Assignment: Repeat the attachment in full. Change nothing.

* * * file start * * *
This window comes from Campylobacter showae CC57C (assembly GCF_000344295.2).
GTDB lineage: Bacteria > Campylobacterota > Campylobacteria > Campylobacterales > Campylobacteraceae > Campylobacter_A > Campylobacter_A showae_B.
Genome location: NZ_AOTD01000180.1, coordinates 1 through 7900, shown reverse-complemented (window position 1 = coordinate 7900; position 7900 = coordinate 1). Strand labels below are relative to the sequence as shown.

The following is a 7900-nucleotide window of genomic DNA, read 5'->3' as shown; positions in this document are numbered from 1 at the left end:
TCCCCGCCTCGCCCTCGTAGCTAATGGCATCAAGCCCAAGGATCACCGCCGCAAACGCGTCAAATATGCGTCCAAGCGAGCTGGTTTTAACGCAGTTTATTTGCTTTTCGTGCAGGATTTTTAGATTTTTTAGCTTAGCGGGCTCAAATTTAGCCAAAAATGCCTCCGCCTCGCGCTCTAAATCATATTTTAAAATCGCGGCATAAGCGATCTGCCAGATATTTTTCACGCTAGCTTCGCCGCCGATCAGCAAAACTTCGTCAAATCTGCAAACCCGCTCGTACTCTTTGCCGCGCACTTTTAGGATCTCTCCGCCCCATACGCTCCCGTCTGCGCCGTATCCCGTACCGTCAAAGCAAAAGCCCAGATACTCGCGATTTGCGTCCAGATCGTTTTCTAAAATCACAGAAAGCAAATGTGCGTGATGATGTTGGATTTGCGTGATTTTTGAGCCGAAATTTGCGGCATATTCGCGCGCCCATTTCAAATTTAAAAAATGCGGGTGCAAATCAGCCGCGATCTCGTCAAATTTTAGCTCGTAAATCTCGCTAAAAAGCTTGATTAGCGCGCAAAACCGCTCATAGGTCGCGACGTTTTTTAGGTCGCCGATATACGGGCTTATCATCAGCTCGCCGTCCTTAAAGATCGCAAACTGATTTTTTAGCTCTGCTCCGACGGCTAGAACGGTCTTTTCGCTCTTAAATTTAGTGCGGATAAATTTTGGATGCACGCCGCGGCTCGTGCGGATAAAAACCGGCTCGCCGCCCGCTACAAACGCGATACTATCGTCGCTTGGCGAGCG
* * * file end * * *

This window comes from Campylobacter showae CC57C (assembly GCF_000344295.2).
GTDB lineage: Bacteria > Campylobacterota > Campylobacteria > Campylobacterales > Campylobacteraceae > Campylobacter_A > Campylobacter_A showae_B.
Genome location: NZ_AOTD01000180.1, coordinates 1 through 7900, shown reverse-complemented (window position 1 = coordinate 7900; position 7900 = coordinate 1). Strand labels below are relative to the sequence as shown.

The following is a 7900-nucleotide window of genomic DNA, read 5'->3' as shown; positions in this document are numbered from 1 at the left end:
TCCCCGCCTCGCCCTCGTAGCTAATGGCATCAAGCCCAAGGATCACCGCCGCAAACGCGTCAAATATGCGTCCAAGCGAGCTGGTTTTAACGCAGTTTATTTGCTTTTCGTGCAGGATTTTTAGATTTTTTAGCTTAGCGGGCTCAAATTTAGCCAAAAATGCCTCCGCCTCGCGCTCTAAATCATATTTTAAAATCGCGGCATAAGCGATCTGCCAGATATTTTTCACGCTAGCTTCGCCGCCGATCAGCAAAACTTCGTCAAATCTGCAAACCCGCTCGTACTCTTTGCCGCGCACTTTTAGGATCTCTCCGCCCCATACGCTCCCGTCTGCGCCGTATCCCGTACCGTCAAAGCAAAAGCCCAGATACTCGCGATTTGCGTCCAGATCGTTTTCTAAAATCACAGAAAGCAAATGTGCGTGATGATGTTGGATTTGCGTGATTTTTGAGCCGAAATTTGCGGCATATTCGCGCGCCCATTTCAAATTTAAAAAATGCGGGTGCAAATCAGCCGCGATCTCGTCAAATTTTAGCTCGTAAATCTCGCTAAAAAGCTTGATTAGCGCGCAAAACCGCTCATAGGTCGCGACGTTTTTTAGGTCGCCGATATACGGGCTTATCATCAGCTCGCCGTCCTTAAAGATCGCAAACTGATTTTTTAGCTCTGCTCCGACGGCTAGAACGGTCTTTTCGCTCTTAAATTTAGTGCGGATAAATTTTGGATGCACGCCGCGGCTCGTGCGGATAAAAACCGGCTCGCCGCCCGCTACAAACGCGATACTATCGTCGCTTGGCGAGCG